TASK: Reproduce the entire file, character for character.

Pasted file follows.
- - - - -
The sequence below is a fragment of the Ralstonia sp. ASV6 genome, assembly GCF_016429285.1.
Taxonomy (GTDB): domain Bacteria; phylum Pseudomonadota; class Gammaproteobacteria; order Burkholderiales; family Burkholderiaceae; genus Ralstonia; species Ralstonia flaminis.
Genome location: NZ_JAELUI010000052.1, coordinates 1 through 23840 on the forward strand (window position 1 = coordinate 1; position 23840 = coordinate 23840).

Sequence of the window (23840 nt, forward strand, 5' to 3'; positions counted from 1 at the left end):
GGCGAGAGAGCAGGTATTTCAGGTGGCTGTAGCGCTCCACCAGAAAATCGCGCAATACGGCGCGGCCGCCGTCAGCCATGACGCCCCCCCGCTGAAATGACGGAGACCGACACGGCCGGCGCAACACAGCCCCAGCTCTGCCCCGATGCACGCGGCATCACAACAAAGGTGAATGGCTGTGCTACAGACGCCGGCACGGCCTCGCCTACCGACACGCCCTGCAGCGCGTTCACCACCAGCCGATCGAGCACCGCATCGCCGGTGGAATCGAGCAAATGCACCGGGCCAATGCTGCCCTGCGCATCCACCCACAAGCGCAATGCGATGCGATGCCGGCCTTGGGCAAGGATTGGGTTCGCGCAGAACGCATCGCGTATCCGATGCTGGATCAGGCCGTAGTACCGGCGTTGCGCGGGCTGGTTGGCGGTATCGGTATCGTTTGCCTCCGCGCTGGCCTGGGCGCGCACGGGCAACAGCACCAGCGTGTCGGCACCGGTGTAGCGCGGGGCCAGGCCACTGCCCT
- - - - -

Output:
The sequence below is a fragment of the Ralstonia sp. ASV6 genome, assembly GCF_016429285.1.
Taxonomy (GTDB): domain Bacteria; phylum Pseudomonadota; class Gammaproteobacteria; order Burkholderiales; family Burkholderiaceae; genus Ralstonia; species Ralstonia flaminis.
Genome location: NZ_JAELUI010000052.1, coordinates 1 through 23840 on the forward strand (window position 1 = coordinate 1; position 23840 = coordinate 23840).

Sequence of the window (23840 nt, forward strand, 5' to 3'; positions counted from 1 at the left end):
GGCGAGAGAGCAGGTATTTCAGGTGGCTGTAGCGCTCCACCAGAAAATCGCGCAATACGGCGCGGCCGCCGTCAGCCATGACGCCCCCCCGCTGAAATGACGGAGACCGACACGGCCGGCGCAACACAGCCCCAGCTCTGCCCCGATGCACGCGGCATCACAACAAAGGTGAATGGCTGTGCTACAGACGCCGGCACGGCCTCGCCTACCGACACGCCCTGCAGCGCGTTCACCACCAGCCGATCGAGCACCGCATCGCCGGTGGAATCGAGCAAATGCACCGGGCCAATGCTGCCCTGCGCATCCACCCACAAGCGCAATGCGATGCGATGCCGGCCTTGGGCAAGGATTGGGTTCGCGCAGAACGCATCGCGTATCCGATGCTGGATCAGGCCGTAGTACCGGCGTTGCGCGGGCTGGTTGGCGGTATCGGTATCGTTTGCCTCCGCGCTGGCCTGGGCGCGCACGGGCAACAGCACCAGCGTGTCGGCACCGGTGTAGCGCGGGGCCAGGCCACTGCCCT